Thursday, May 13, 2010

Lonesome Cowboys

The release of "Brokeback Mountain" a few years back was apparently a watershed event in America's (the world's?) long, long journey out of psychosexual babyhood, but even so it was met with more than the usual amount of animosity because it involved a supposedly subversive take on a sacred American icon - The Cowboy. But seriously? Aside from sailors and jailbirds, is there any masculine archetype more readily associated with same-sex horseplay than the Horseman of the American West? Macho, rugged, borderline social deviant (can sexual deviant be far behind?), deprived of female companionship for long stretches, with their crotches rhythmically rubbing leather all the livelong day… why would it surprise anyone that those lonesome cowpokes should consider pokin' one another? Willie Nelson wrote a song about Cowboy Love years before "Brokeback" broke, supposedly as a joke - but you gotta wonder whether Willie wasn't just trying to skewer our assumptions about how ramrod-straight some of our bowlegged heroes really were. Whatever happened to Randolph Scott? Oh yeah, he shacked up with Cary Grant.*


But the actual historical reality or even likelihood of cowboy lovers is really kind of irrelevant - it's one of the hottest of same-sex fantasies, and one that seems to be making yet another comeback, if "Brokeback" is any indication. For those of us erotically weaned on B-movies and TV re-runs, cowboy co-hab was a favorite fantasy, because the men were usually painfully handsome (even though, or especially because, they were often unshaven and sweaty), hairy, muscular, and wearing tight jeans and/or chaps - and occasionally they were shirtless and tied up by Indians or bad guys. (Sometimes they were even tortured - but never with any lasting physical or emotional damage, of course.) Cheyenne, Wagon Train, Laredo, Maverick, The Wild Wild West - it seems that in the 50s and 60s Hollywood produced one show after another full of hot stallions, and in the 70s and 80s they re-ran them endlessly.

For me, the quintessential cowboy buddy show was "Laramie", in which the family of goodguy cowboy Slim Sherman, trying to hold on to their ranch, hires on a wiry, handsome dark-haired drifter named Jess Harper, and Slim and Jess, like Cary and Randolph, share a rustic pad. The dark drifter with the troubled past was played by Robert Fuller, one of the best-looking men ever to scorch the TV airwaves, and the goody-goody white-hat rancher was played by boyish bohunk John Smith. (Yes, John Smith. And yes, he looks exactly like you'd expect a "John Smith" would look - big, beefy, blond, and bland.)






While both men filled out their jeans nicely, Fuller also had a nice muscular build (Smith, while not flabby, was undefined and soft looking) and a perfect American hero's mug - a square, chiseled jaw, seemingly permanent five o'clock shadow, piercing blue eyes. He was the quintessential lovable bad boy (who when all was said and done, was not bad at all but simply misunderstood/mistreated/played by his own rules). Even Fuller's substandard dental work - including a big gap between his front teeth - only added to his rugged handsomeness.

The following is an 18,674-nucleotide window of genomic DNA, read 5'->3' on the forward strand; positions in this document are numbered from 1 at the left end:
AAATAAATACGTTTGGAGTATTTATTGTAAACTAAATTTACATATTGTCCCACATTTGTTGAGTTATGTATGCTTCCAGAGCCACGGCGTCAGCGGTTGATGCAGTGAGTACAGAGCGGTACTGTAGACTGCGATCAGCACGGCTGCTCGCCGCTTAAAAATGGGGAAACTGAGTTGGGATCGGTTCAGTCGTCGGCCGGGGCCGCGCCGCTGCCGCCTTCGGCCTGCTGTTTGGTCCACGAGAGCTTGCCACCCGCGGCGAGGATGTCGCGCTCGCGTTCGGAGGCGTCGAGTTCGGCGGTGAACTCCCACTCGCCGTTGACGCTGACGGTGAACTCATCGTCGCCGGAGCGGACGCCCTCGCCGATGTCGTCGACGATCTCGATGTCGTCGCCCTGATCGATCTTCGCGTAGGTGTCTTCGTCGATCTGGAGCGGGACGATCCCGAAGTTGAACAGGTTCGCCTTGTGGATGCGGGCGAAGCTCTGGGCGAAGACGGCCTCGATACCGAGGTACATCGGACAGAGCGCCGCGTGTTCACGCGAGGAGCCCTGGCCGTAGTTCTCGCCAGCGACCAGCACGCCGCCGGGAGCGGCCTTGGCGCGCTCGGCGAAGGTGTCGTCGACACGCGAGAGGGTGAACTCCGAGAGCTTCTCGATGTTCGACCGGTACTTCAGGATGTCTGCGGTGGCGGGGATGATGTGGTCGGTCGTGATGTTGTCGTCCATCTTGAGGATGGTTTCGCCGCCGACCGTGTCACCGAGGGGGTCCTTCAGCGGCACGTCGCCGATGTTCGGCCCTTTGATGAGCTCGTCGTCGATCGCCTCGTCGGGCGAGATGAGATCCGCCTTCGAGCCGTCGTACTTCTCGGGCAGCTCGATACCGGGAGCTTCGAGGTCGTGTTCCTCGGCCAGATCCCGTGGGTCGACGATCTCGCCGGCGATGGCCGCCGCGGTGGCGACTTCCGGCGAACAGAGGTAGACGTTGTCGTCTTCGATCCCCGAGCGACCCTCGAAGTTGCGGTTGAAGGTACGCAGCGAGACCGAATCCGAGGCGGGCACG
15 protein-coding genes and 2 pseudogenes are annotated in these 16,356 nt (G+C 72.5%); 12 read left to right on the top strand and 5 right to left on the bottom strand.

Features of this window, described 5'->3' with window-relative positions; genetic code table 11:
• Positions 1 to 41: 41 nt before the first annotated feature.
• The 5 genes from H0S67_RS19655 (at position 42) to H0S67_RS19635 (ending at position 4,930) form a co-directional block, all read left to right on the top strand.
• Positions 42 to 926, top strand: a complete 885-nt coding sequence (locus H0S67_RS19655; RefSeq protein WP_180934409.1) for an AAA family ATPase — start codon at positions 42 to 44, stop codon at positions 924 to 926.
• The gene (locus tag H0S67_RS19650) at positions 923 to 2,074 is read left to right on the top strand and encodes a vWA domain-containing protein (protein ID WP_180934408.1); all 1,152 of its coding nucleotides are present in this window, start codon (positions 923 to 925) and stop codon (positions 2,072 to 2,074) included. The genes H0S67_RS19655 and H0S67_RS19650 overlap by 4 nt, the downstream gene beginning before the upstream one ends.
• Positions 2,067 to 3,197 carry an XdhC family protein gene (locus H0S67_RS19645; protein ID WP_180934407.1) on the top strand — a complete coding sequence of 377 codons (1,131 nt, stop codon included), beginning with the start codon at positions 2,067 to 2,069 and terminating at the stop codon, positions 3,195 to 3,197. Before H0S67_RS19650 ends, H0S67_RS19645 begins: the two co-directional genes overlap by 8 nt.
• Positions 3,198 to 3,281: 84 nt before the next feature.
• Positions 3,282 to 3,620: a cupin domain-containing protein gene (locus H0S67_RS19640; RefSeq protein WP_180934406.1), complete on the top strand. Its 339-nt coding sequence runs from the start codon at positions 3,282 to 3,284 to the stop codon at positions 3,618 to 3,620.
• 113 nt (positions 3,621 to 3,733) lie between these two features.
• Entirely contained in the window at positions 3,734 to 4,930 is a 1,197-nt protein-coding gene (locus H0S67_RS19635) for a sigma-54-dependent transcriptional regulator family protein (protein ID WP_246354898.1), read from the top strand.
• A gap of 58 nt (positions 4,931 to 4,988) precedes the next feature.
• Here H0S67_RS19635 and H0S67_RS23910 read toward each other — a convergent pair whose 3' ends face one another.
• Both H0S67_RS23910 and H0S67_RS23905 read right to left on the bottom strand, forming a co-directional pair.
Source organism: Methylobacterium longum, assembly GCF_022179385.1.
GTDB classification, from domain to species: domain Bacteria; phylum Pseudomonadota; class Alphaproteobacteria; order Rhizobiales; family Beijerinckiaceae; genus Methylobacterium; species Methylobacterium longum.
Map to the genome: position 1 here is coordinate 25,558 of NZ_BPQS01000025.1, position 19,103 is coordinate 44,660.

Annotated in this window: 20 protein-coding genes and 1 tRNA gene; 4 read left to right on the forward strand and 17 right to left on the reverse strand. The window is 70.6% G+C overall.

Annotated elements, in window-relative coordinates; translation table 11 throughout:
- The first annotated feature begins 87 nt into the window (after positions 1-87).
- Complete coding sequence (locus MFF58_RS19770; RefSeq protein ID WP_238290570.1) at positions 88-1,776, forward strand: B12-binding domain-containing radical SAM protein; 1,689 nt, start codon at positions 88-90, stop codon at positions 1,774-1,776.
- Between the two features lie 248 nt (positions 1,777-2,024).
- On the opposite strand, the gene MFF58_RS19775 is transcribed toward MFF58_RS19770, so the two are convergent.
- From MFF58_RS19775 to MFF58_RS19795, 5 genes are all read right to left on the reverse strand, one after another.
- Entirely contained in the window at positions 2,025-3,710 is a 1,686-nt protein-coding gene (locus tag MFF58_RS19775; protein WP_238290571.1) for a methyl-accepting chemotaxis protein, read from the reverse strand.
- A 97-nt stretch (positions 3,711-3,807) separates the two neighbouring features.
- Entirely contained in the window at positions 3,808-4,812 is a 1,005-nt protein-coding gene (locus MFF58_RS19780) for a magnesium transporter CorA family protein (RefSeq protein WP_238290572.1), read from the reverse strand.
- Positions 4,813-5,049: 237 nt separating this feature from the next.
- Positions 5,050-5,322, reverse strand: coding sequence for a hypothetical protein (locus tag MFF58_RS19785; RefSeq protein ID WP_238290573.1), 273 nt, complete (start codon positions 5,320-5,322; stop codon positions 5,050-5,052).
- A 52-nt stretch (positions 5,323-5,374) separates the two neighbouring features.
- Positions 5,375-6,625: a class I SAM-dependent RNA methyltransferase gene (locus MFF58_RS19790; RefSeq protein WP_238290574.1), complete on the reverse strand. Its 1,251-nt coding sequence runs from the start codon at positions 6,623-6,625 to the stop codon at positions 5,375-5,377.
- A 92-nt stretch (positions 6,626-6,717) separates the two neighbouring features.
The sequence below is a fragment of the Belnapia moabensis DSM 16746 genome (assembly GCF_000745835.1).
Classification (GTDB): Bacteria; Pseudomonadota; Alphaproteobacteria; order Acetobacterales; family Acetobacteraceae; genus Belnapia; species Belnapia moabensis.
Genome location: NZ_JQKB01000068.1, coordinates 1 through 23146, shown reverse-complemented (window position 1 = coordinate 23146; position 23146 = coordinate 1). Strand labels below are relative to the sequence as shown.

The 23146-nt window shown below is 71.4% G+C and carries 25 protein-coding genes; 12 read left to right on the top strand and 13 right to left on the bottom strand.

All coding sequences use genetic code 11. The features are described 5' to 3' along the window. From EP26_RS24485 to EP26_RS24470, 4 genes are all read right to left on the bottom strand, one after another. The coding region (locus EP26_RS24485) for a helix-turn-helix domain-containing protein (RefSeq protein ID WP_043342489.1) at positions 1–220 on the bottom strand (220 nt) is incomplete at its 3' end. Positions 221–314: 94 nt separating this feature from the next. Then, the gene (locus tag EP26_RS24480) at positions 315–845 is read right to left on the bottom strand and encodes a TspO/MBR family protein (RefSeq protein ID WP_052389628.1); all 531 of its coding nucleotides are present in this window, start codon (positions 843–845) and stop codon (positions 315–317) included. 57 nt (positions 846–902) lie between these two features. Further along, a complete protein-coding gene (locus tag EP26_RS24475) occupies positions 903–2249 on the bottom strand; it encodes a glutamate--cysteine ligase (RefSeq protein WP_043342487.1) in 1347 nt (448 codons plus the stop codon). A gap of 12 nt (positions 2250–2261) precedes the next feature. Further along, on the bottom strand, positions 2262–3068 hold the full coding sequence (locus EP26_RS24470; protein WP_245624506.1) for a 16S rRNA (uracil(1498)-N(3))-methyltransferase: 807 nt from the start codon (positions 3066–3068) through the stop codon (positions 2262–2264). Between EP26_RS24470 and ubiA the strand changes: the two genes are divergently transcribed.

It was this supposed wildness of the dark drifter and his subsequent domestication (in one episode he even serves Smith and his younger brother breakfast while dressed in a frilly apron) that provided not just dramatic tension for the series' narrative but erotic tension for those of us watching for more than just a story. Taming a stallion - what young aspiring cowboy doesn't have dreams, wet or otherwise, of doing just that?




* It must be pointed out, however, that Randolph Scott's family has consistently and vehemently denied that he was ever involved in any same-sex activity, and that the famous photos of him living with and cavorting with Cary Grant were probably just some weirdly misguided PR gone bad.

7 comments:

  1. I'm watching this series reair on GritTV. It's so obvious the gay undertones. Jess and Slim are always touching each other in a sensual way. Whether it's touching a face after a cut or gash or using a wet cloth to pat down a bruised chest, they can't seem to get enough of each other.

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  2. Oh and also, the crotch bulges are what got me interested. I usually don't watch anything western, but there bulges keep me attention. Not to mention, Jess fills out his pants so lovely front AND back !

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  3. Oooohhhh yeah, baby!!!!!!!!!!!!!!!!!

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  4. The strongest undertones where in the episode No Place To Run. A very handsome and sexy guy named Gandy Ross pulls a gun on Jess Harper so he can massage Jess's injured knee.

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  6. Families - like politicians - learn to lie at a very early age to fit in so people will "like" us. How in the hell does Randolph Scott's family know what he did behind closed doors? Were they peeping through the key hole? They should have been getting their own freak on instead of worrying about what someone else is or ain't doing.

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